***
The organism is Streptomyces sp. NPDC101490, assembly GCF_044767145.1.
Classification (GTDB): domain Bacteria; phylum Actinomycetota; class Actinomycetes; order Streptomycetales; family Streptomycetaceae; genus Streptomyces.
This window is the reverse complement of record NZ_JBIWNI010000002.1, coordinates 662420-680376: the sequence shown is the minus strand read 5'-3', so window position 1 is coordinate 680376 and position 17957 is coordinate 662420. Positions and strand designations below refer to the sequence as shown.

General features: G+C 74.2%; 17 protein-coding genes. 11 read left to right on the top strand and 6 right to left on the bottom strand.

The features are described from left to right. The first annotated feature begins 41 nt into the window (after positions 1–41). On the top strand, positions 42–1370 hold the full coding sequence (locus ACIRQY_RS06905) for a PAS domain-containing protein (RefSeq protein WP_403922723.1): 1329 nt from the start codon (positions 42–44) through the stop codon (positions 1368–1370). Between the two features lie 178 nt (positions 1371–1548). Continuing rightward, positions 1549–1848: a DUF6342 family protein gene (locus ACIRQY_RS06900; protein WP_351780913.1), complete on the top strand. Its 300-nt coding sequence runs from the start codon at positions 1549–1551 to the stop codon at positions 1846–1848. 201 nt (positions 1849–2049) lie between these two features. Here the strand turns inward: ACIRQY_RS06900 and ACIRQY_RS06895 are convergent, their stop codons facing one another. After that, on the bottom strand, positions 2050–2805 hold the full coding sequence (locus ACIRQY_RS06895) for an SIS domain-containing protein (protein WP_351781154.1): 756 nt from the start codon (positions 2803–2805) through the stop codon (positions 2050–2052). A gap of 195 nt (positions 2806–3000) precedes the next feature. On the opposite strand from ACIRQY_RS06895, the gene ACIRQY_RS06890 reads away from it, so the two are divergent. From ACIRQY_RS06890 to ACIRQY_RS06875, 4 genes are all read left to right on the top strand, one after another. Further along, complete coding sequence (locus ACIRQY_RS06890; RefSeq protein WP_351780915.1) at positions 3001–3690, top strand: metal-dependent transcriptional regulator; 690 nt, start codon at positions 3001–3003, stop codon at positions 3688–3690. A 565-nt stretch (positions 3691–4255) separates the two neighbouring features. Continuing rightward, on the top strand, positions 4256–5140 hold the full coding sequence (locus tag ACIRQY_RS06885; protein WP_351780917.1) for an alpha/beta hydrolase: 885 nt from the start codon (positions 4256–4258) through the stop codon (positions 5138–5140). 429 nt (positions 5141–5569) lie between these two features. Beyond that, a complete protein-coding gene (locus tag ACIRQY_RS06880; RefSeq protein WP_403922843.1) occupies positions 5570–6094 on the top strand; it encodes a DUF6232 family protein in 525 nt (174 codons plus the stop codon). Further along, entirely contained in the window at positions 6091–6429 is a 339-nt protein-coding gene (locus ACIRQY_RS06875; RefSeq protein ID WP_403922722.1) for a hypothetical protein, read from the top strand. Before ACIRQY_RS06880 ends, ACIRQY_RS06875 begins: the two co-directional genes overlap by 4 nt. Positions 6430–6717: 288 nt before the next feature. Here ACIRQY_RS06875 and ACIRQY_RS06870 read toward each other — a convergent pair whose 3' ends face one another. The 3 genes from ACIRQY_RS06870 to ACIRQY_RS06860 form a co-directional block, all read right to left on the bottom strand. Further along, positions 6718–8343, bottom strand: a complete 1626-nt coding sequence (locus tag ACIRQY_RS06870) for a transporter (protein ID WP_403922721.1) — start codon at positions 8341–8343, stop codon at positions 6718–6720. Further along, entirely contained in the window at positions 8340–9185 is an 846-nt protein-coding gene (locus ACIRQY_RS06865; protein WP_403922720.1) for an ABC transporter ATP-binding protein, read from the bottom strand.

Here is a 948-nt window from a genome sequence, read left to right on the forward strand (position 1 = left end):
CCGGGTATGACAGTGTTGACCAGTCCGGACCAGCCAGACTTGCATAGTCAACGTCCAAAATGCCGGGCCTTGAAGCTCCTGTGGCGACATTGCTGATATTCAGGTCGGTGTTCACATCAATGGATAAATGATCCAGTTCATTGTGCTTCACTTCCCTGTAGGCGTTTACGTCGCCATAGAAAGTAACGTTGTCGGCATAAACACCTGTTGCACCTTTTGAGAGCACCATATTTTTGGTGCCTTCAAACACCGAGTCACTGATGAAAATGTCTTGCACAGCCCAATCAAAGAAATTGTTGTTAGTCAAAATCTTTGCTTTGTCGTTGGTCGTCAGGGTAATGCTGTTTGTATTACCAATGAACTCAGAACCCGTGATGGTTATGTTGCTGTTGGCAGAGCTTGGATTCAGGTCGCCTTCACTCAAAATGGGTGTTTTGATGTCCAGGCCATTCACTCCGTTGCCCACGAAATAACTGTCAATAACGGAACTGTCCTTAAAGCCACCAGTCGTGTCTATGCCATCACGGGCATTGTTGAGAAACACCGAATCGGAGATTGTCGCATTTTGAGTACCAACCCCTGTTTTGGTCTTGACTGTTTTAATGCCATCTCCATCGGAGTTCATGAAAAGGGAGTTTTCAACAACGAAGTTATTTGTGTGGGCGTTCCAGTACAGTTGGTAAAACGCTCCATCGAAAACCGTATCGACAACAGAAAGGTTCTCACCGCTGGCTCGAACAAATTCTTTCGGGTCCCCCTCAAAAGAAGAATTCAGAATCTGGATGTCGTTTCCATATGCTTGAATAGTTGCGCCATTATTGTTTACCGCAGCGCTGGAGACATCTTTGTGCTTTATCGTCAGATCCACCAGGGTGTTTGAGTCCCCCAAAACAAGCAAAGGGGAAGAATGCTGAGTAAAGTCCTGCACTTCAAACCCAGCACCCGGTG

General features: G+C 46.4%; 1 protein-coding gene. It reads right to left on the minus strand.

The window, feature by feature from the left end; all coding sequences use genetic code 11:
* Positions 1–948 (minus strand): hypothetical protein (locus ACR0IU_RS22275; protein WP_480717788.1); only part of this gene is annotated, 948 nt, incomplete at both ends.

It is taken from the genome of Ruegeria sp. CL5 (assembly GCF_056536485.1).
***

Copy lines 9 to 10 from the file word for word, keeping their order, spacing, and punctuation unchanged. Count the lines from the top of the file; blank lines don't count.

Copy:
The window, feature by feature from the left end; all coding sequences use genetic code 11:
* Positions 1–948 (minus strand): hypothetical protein (locus ACR0IU_RS22275; protein WP_480717788.1); only part of this gene is annotated, 948 nt, incomplete at both ends.